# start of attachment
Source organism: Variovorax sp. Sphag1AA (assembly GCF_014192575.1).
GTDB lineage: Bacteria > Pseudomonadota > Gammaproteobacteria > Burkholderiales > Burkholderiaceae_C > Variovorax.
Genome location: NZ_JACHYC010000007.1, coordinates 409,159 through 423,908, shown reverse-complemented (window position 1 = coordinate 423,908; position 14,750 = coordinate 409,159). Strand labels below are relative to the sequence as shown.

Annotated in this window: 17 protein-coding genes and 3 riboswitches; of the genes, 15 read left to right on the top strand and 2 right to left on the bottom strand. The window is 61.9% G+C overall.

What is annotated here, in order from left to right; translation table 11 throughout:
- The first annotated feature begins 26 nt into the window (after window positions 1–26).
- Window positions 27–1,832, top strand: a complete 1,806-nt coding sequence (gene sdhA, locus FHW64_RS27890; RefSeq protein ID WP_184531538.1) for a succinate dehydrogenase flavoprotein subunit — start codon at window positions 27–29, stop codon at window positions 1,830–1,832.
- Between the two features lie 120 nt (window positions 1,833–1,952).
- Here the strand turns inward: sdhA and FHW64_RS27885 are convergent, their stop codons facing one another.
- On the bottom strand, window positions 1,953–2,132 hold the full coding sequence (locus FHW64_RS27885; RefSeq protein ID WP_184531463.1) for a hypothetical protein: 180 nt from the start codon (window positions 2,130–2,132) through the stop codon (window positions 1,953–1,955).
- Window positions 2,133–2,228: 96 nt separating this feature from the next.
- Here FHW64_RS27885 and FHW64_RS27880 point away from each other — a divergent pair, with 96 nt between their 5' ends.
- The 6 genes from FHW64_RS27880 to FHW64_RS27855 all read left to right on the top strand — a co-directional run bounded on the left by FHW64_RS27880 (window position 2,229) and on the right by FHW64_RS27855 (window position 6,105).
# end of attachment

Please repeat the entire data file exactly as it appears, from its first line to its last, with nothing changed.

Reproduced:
Source organism: Variovorax sp. Sphag1AA (assembly GCF_014192575.1).
GTDB lineage: Bacteria > Pseudomonadota > Gammaproteobacteria > Burkholderiales > Burkholderiaceae_C > Variovorax.
Genome location: NZ_JACHYC010000007.1, coordinates 409,159 through 423,908, shown reverse-complemented (window position 1 = coordinate 423,908; position 14,750 = coordinate 409,159). Strand labels below are relative to the sequence as shown.

Annotated in this window: 17 protein-coding genes and 3 riboswitches; of the genes, 15 read left to right on the top strand and 2 right to left on the bottom strand. The window is 61.9% G+C overall.

What is annotated here, in order from left to right; translation table 11 throughout:
- The first annotated feature begins 26 nt into the window (after window positions 1–26).
- Window positions 27–1,832, top strand: a complete 1,806-nt coding sequence (gene sdhA, locus FHW64_RS27890; RefSeq protein ID WP_184531538.1) for a succinate dehydrogenase flavoprotein subunit — start codon at window positions 27–29, stop codon at window positions 1,830–1,832.
- Between the two features lie 120 nt (window positions 1,833–1,952).
- Here the strand turns inward: sdhA and FHW64_RS27885 are convergent, their stop codons facing one another.
- On the bottom strand, window positions 1,953–2,132 hold the full coding sequence (locus FHW64_RS27885; RefSeq protein ID WP_184531463.1) for a hypothetical protein: 180 nt from the start codon (window positions 2,130–2,132) through the stop codon (window positions 1,953–1,955).
- Window positions 2,133–2,228: 96 nt separating this feature from the next.
- Here FHW64_RS27885 and FHW64_RS27880 point away from each other — a divergent pair, with 96 nt between their 5' ends.
- The 6 genes from FHW64_RS27880 to FHW64_RS27855 all read left to right on the top strand — a co-directional run bounded on the left by FHW64_RS27880 (window position 2,229) and on the right by FHW64_RS27855 (window position 6,105).